Ye Sign of Ye Dolphin
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Written by SeacoastNH Archive

dolphin_sign_00SeacoastNH.com Presents
Historic Portsmouth #318

The Wentworth Hotel, built in 1874, has no real connection to the wealthy NH royal governors for which it is named. The 1760 Benning Wentworth mansion is visible, however, from the hotel windows facing Little Harbor. (Text and photos below)

The name was suggested by New Castle historian and poet Rev. John Albee simply because it sounded aristocratic. In his history of New Castle Albee made an after-the-fact connection to a 17th century tavern or "ordinary" on Great Island (now New Castle). The tavern owned by Samuel Wentworth was known as The Dolphin. Albee’s book includes an imagined sign for the tavern showing a cherub riding a dolphin. The horrific image of the dolphin as a sea monster was a common icon dating back to ancient times. This illustration is similar to a painting of a boy on a dolphin by Peter Paul Reubens from about 1638. During the early 20th century, designers "re-branded" the hotel and someone had a copy of Albee’s book. Wentworth by the Sea revived the dolphin imagery. The art nouveau version showed a naked female figure that harkens back to a Greek sculpture of Nike riding a dolphin. This image was more befitting to the "Roaring Twenties" when, despite the "dry era" of Prohibition, the hotel was known as an exclusive oasis where the rich and famous could still get liquor. (SeacoastNH.com Collection)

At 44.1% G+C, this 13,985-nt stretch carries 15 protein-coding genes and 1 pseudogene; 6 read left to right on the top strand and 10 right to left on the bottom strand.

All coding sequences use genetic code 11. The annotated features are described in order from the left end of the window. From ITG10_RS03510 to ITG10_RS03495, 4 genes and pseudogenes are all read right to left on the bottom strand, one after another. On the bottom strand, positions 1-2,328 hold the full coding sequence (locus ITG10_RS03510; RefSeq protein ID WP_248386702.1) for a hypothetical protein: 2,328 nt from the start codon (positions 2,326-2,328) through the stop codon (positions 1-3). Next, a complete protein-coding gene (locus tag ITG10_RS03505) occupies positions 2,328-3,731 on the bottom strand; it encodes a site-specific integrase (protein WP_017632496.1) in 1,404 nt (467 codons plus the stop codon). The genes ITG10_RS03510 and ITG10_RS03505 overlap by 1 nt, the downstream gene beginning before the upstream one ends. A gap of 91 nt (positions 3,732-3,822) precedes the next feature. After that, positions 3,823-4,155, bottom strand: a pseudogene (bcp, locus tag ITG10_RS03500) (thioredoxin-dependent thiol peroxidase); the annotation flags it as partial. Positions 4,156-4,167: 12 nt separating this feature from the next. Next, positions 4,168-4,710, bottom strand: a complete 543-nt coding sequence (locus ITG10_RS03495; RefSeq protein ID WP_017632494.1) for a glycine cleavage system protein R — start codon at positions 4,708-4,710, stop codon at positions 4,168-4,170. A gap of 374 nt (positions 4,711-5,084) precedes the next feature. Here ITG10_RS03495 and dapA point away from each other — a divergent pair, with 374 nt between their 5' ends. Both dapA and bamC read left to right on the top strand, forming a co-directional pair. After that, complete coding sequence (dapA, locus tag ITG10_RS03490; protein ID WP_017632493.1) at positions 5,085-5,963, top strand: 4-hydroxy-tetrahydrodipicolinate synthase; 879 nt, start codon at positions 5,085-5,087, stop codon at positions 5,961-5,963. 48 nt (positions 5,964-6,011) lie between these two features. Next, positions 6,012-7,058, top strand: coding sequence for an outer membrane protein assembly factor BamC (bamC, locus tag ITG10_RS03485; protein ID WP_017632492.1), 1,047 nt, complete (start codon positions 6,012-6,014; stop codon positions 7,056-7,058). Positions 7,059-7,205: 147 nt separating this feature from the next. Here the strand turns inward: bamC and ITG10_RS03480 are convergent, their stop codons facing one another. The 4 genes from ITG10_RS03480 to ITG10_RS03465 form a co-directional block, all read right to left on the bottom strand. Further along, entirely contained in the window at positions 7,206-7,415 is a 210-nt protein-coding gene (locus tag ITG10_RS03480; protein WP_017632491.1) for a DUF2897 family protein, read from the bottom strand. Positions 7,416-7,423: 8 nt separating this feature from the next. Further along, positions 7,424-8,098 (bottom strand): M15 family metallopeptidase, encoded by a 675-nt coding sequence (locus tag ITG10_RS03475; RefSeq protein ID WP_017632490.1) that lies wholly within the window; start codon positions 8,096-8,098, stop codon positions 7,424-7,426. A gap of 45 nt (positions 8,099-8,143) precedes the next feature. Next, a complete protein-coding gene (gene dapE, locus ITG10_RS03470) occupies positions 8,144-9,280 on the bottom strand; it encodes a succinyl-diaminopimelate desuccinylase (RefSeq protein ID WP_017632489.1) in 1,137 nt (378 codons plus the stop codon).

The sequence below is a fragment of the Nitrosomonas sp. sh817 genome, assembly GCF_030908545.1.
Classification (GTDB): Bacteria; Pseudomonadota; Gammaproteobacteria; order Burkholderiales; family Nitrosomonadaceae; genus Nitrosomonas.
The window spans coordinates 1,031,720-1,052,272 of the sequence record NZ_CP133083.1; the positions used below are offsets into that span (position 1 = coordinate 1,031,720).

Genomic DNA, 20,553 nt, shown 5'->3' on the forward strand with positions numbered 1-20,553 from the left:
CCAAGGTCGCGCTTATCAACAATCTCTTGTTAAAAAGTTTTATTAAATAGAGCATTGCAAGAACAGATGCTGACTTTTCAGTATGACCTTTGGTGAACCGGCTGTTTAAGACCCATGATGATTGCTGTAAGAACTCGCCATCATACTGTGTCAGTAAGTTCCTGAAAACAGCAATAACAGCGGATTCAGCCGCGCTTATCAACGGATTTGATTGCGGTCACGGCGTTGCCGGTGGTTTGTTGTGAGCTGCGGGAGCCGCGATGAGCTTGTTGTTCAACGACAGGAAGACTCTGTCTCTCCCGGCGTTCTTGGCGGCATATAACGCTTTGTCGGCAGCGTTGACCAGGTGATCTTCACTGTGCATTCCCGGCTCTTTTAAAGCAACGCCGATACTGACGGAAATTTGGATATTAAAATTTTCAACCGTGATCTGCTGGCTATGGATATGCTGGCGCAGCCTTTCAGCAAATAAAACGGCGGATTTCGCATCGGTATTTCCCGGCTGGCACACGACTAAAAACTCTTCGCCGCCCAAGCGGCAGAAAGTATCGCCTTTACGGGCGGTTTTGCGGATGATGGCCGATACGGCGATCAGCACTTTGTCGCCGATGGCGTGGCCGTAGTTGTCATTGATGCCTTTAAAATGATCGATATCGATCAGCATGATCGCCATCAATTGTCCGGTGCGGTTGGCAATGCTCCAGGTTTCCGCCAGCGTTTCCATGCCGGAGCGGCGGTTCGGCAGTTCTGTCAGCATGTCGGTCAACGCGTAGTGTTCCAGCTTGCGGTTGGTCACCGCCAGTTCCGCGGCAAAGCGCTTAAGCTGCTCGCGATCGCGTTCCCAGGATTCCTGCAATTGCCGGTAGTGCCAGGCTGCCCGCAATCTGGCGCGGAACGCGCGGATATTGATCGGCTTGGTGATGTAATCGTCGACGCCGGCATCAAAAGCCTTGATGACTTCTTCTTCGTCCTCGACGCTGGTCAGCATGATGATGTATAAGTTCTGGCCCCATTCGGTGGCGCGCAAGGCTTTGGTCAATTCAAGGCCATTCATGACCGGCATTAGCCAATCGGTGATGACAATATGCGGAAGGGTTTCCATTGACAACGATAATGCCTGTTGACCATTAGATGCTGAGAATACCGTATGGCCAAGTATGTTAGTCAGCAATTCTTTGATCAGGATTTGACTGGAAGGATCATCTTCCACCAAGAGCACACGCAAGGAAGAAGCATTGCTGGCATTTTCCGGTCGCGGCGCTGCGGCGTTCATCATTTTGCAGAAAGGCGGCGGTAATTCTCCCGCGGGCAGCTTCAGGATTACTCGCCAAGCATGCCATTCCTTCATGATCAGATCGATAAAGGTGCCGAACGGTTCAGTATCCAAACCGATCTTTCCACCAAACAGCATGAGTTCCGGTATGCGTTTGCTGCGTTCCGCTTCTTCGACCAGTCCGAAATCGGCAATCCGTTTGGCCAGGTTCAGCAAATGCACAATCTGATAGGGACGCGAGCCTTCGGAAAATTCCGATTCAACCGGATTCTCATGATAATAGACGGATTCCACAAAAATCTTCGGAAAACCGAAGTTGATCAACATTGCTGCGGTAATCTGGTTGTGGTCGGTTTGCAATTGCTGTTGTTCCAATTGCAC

Imagined sign of the Dolphin Inn in New Castle, NH / SeacoastNH.com

More on history of
Wentworth by the Sea
CLICK HERE

Dolphin loal from art nouveau era of Wentworth Hotel/ SeacoastNH.com